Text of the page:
Richard Petty Motorsports has confirmed today that Todd Parrott, crew chief for the No. 43 RPM Ford Fusion of driver Aric Almirola, has been let go after he was suspended indefinitely by NASCAR last week for violating the sport’s substance abuse policy.
Greg Ebert, car chief for the No. 43 team, will now serve as the team’s interim crew chief through the remainder of the 2013 Sprint Cup season. Ebert has been in his car chief role at RPM for the last two seasons.
“We are confident in Greg’s leadership abilities and we will give him the resources he needs to be successful,” RPM vice president of operations/competition Sammy Johns said in a statement. “He is very familiar with our race program and gives us a more seamless transition. More importantly, he gives Aric the best opportunity to finish the season strong.”
Johns took on crew chief duty for the No. 43 this weekend at Talladega Superspeedway, where Almirola finished 22nd in Sunday’s Camping World RV Sales 500 after starting from the pole via posting the fastest speed in first practice (qualifying was rained out on Saturday).
As for Parrott and his future, FoxSports.com’s Lee Spencer is reporting via Twitter that NASCAR has confirmed that the championship-winning crew chief has been accepted in the sport’s Road to Recovery program.
Parrott won the 1999 Winston Cup (now Sprint Cup) title with Dale Jarrett at Robert Yates Racing, and has collected 31 Cup victories as a crew chief over his career.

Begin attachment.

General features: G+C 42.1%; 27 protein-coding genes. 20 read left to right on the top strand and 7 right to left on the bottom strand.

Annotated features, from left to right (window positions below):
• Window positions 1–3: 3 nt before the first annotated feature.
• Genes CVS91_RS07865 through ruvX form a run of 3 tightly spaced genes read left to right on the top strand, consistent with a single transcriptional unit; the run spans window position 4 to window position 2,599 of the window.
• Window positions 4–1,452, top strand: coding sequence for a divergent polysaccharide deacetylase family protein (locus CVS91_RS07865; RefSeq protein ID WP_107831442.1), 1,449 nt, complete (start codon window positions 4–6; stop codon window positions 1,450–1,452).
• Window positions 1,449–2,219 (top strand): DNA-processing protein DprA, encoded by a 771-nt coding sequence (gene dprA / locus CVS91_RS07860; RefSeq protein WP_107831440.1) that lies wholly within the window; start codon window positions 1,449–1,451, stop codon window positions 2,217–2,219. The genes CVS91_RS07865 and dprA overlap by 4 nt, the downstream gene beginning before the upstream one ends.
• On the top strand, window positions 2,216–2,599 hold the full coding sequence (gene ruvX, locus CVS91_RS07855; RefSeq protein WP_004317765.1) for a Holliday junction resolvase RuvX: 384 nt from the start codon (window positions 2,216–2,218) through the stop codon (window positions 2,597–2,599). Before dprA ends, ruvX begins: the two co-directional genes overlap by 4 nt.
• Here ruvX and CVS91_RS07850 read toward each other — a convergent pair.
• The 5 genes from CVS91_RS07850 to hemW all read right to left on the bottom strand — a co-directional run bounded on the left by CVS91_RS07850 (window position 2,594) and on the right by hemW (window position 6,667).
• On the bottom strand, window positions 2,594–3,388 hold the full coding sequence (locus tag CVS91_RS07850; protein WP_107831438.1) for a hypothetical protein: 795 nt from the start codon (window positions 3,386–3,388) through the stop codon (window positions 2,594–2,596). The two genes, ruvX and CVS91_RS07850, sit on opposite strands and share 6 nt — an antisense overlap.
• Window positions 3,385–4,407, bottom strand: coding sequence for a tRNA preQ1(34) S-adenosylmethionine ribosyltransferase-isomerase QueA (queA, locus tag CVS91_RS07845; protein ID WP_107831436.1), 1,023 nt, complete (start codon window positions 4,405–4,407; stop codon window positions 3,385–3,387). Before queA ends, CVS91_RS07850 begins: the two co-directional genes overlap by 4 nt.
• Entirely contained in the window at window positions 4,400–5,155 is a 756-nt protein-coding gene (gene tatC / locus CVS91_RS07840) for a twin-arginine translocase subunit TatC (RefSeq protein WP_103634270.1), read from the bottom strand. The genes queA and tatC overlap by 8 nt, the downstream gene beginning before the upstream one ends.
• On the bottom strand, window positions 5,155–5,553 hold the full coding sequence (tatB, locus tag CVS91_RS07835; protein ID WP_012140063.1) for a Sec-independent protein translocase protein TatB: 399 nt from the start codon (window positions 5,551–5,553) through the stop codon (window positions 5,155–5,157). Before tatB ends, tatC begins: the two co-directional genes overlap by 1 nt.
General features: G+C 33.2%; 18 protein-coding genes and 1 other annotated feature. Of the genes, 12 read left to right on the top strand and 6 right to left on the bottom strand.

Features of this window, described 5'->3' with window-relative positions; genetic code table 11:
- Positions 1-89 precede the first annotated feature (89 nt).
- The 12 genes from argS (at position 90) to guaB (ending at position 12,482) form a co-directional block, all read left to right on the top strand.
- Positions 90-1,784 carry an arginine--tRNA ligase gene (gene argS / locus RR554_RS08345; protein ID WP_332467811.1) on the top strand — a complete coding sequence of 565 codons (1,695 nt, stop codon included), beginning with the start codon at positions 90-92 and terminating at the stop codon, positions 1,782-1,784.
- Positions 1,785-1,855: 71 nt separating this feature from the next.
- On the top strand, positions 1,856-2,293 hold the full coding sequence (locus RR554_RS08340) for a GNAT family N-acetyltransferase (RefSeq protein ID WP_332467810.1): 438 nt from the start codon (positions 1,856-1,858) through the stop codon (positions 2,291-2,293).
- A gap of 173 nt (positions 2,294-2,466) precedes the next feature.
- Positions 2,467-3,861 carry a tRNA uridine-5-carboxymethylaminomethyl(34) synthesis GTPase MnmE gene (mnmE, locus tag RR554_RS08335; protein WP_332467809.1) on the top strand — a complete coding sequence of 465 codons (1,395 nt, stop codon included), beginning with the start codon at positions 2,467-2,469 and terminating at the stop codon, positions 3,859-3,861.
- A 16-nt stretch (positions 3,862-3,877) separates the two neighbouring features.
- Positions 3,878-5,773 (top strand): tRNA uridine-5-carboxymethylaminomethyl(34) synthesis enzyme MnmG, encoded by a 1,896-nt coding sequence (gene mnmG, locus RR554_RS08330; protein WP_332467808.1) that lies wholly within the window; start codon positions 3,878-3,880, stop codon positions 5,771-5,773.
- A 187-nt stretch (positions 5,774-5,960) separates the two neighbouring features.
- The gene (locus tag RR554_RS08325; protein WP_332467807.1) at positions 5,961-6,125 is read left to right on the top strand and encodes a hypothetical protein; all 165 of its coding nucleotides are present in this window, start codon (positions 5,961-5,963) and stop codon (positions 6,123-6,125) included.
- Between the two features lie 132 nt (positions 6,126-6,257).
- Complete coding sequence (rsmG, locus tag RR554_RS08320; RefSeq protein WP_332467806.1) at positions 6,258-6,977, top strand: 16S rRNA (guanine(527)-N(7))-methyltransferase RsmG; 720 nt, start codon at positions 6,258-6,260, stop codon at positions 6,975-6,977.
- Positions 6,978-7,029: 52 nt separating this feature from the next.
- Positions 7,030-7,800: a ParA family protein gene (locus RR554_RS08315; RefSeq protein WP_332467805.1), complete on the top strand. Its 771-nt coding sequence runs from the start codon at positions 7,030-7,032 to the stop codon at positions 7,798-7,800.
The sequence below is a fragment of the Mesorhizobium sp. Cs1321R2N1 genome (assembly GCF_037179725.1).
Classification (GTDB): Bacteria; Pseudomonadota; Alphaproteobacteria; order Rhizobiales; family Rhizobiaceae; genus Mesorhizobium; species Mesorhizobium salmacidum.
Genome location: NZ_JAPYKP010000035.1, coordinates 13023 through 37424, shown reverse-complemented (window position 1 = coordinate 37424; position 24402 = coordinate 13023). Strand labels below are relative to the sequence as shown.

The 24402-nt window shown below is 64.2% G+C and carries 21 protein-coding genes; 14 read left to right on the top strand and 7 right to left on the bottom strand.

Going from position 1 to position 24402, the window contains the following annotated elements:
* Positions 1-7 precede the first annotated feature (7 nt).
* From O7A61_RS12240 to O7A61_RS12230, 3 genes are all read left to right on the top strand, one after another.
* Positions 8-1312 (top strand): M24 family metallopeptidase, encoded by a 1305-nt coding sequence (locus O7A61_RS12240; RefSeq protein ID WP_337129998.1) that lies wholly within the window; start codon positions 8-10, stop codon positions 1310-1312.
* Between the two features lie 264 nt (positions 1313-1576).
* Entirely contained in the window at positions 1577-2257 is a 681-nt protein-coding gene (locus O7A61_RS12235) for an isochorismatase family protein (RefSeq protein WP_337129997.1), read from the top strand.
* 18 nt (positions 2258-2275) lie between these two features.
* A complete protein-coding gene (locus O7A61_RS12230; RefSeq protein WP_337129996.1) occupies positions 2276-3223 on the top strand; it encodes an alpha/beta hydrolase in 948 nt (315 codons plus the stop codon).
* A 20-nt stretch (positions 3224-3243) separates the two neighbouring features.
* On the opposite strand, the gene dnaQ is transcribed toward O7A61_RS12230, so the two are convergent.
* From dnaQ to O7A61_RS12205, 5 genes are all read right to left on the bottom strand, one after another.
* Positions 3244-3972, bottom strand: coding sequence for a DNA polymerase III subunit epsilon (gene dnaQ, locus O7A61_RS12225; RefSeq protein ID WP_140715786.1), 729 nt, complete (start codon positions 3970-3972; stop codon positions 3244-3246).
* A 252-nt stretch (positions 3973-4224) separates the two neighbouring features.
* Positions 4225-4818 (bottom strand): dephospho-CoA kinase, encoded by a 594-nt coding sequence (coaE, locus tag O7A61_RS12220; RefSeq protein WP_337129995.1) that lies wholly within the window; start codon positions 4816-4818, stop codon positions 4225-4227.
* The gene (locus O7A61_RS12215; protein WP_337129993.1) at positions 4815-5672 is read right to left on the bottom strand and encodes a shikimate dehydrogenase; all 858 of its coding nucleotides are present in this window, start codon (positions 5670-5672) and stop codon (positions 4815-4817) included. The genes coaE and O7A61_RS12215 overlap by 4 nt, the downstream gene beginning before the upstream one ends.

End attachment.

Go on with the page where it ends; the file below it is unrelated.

Max Verstappen has picked his illegal pass on Kimi Raikkonen on the final lap of the United States Grand Prix as his favorite overtake of the Formula 1 season.
Verstappen was one of F1’s most prolific passers through 2017, making 22 overtaking moves as per Pirelli’s end of year data.
When asked to pick out his favorite in a post-season interview on his official website, Verstappen picked his bold move on Raikkonen at the Circuit of The Americas that sparked controversy when he was penalized for completing the overtake off-track.
The Red Bull driver had charged from 16th on the grid to cross the line third, only for a five-second time penalty to deny him a podium and drop him to fourth in a snap call made before the post-race ceremony.
“Of course, at first your initial reaction is something like: ‘Why? It was a great move.’ But when you look at the rules, it was not correct,” Verstappen said.
“Nothing was by the book that whole weekend. Drivers were getting off track without being penalized for it. But you always need to focus on the positives: it was still a nice race and everyone enjoyed the excitement all the way down to the final lap.
“It’s always nice to be on the podium, but to finish fourth after having started sixteenth, is still a great result.
“It wasn’t as painful as most people thought it was. In the end I made my peace with it.”
Asked if it was his best move of the year, Verstappen said: “Yes, because this year I actually didn’t have that many overtakes.
“With this car you are actually only able to overtake on the straights, which is really not that satisfying compared to last year.”